Professor David believes that robots’ contribution to the treatment of mental health issues could go further still. Rather than the so-called ‘Wizard of Oz’ method used both for Zora and Pepper, where operators have to program the robot’s actions and reactions, he is working on a European Commission-funded project to develop a supervised autonomous robot to work with children who have ASD.
“We have already used it in real-life settings in about 10 centres in Romania for 79 children with ASD with good results,” he says.
His team have been using two robots. One is a soft, elephant-like robot called Probo that models communication skills, such as asking for things and saying thank you. The other is called Nao. Outwardly identical to Zora, but driven by different software, Nao is used for role playing so that the children learn how to imitate, take turns and develop other social skills.
Programmed to help: Probo (Photo: Vrije Universiteit Brussel)
The exciting thing about this work is that it is aimed at developing the next generation of robot therapy, using artificial intelligence. Robots will be able to learn from their experiences in order to assess behaviour and select the appropriate therapeutic response. They will also act as a diagnostic tool by collecting data during sessions with a child. The project team hope to publish their findings shortly.
Professor David is convinced that robots have a role in the future of mental health treatment, whether for children with ASD or for elderly people and other adults who need emotional and cognitive support at home when therapists aren’t available.
“Technological development is inevitable and robot-based technology is unstoppable,” he says. “That is why psychologists should be proactive and be those who design this future.”
The innovations are coming thick and fast. In Toulouse, French start-up New Health Community is developing a medical-care robot called Charlie for use in hospitals. He not only keeps patients company but can entertain them with games or dispense information from a touchscreen. There’s even a videoconferencing facility so that patients can talk to a doctor. Medical data is stored securely.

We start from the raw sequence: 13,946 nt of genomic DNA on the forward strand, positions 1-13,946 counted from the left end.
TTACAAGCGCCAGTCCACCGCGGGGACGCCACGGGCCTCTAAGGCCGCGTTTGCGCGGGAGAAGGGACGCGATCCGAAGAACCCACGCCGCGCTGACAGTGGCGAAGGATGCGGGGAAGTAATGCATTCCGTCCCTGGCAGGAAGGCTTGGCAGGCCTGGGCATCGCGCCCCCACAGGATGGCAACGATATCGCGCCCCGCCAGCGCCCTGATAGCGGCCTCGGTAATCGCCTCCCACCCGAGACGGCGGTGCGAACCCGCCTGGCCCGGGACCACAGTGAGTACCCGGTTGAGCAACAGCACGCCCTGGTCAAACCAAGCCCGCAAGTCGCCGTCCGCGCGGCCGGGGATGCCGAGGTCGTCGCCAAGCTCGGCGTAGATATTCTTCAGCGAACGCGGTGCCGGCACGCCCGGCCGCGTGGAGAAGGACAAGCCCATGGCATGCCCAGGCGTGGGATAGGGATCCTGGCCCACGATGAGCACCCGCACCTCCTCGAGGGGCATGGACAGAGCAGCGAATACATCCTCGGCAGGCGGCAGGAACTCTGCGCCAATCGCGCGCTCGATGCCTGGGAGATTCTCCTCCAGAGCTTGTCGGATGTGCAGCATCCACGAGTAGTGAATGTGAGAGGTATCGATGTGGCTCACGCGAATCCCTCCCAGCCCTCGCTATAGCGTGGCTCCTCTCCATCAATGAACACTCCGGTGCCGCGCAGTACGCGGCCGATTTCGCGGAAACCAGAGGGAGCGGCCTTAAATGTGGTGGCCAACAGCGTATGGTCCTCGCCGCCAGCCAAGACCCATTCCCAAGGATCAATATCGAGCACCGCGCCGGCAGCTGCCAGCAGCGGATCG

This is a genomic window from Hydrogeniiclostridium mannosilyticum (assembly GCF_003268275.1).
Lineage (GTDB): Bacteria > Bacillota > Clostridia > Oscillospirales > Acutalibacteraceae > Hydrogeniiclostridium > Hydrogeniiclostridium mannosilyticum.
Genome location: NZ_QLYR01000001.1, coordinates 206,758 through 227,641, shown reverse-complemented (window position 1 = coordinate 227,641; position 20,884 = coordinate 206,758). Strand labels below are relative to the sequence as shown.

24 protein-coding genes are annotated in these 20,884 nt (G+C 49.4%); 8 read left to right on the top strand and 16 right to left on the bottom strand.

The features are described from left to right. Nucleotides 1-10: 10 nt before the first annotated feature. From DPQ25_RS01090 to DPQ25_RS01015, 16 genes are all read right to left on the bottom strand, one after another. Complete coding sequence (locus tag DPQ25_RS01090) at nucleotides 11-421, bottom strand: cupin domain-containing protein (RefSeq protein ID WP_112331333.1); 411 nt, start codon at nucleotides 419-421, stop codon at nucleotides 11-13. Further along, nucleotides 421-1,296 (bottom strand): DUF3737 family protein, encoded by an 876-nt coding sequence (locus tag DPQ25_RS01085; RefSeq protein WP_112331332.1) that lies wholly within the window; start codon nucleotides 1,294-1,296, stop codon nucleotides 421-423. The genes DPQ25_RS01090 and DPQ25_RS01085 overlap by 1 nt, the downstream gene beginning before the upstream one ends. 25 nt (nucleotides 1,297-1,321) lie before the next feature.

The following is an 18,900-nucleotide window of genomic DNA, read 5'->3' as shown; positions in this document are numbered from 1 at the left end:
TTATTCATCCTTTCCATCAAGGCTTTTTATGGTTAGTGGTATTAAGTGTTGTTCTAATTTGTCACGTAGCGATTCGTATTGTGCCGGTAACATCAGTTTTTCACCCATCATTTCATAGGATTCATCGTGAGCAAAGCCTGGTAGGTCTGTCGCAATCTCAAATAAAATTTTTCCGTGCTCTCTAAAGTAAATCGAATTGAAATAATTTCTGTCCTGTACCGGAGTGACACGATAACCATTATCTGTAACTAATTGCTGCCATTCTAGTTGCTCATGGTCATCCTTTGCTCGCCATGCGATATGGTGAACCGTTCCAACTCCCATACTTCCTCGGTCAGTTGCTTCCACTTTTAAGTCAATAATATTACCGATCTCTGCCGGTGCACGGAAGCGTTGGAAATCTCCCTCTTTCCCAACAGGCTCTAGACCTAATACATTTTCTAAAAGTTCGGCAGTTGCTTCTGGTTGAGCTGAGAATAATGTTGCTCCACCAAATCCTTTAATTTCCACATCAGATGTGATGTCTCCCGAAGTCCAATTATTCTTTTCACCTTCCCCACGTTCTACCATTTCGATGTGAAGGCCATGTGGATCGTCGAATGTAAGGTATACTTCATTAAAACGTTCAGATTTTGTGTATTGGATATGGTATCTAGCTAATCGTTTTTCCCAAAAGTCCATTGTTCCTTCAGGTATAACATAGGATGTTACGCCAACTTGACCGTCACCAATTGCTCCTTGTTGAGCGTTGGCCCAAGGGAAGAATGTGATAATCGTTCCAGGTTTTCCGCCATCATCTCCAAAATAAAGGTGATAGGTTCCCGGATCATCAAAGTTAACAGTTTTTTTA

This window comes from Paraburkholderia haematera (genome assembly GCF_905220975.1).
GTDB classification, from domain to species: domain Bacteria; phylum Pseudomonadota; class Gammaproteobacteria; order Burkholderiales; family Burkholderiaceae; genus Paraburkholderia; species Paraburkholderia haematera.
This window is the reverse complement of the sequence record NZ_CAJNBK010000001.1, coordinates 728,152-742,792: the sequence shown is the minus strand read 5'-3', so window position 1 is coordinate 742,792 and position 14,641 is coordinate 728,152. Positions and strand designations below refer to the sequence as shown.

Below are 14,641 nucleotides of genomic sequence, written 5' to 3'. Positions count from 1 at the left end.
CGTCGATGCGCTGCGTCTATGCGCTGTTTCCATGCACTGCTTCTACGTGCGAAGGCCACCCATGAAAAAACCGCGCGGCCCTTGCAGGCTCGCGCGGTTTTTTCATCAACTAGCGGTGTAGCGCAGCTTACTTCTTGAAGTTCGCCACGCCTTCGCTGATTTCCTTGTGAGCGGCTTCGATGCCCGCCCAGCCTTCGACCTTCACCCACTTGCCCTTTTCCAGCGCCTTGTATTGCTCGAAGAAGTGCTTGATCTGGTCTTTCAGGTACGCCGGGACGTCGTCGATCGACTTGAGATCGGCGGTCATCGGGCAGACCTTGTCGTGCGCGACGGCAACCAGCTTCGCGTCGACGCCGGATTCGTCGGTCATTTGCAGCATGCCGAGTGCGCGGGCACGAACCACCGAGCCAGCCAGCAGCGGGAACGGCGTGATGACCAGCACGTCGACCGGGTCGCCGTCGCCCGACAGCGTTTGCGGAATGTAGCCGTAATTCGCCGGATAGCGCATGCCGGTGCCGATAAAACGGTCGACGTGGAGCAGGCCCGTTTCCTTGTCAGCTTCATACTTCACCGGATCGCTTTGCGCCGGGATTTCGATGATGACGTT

Charlie’s creator, Dr Nicolas Homehr, a family doctor, came up with the idea after his young son was seriously ill in hospital: It occurred to him that it would be beneficial for children in such a position to have a robot companion.
Meanwhile, AV1 from Norwegian company No Isolation is available to rent for children with chronic illnesses who miss a lot of school and feel isolated. The small desktop robot can go to school in their place and enable the student to join in lessons remotely thanks to its live-streaming technology.
Technology giant Samsung will shortly be introducing its Bot Care robot which will help and monitor sick, disabled and elderly people in their own homes. Bot Care is a moving, talking robot with a screen that doubles as a face with cute digitalized eyes. It can measure blood pressure, heart rate and breathing, remind users to take their medicine, tell them what’s in their diary for the day, play music and even alert family members if there’s an emergency, such as a fall.
Samsung Bot Care
Autonomous caregivers like this could be a boon in years to come, particularly so given that there will be two elderly people to every one young person in Europe by 2060, with more than 10 per cent of the population over the age of 80. But the founders of Zorabots insist that robotic technology is there to help and not to take over. “So-called social robots have already made all the difference by encouraging people to stay fit, by being involved in the care journey, as a tool for physiotherapy, by finding new ways of detecting pain or communicating with people with autism, for example,” says Tommy Deblieck, who co-founded the company with Fabrice Goffin.
“But robots will never replace human warmth and expertise. Even if tomorrow artificial intelligence can help with care or diagnosis, robots will always complement humans, and will only ever be an extra support for patients.”
Back in Paris at Villa Lecourbe, Elisabeth Bouchara is very happy with the way in which Zora, her “magic little robot”, has already improved the lives of elderly residents. “It was a great decision,” she says.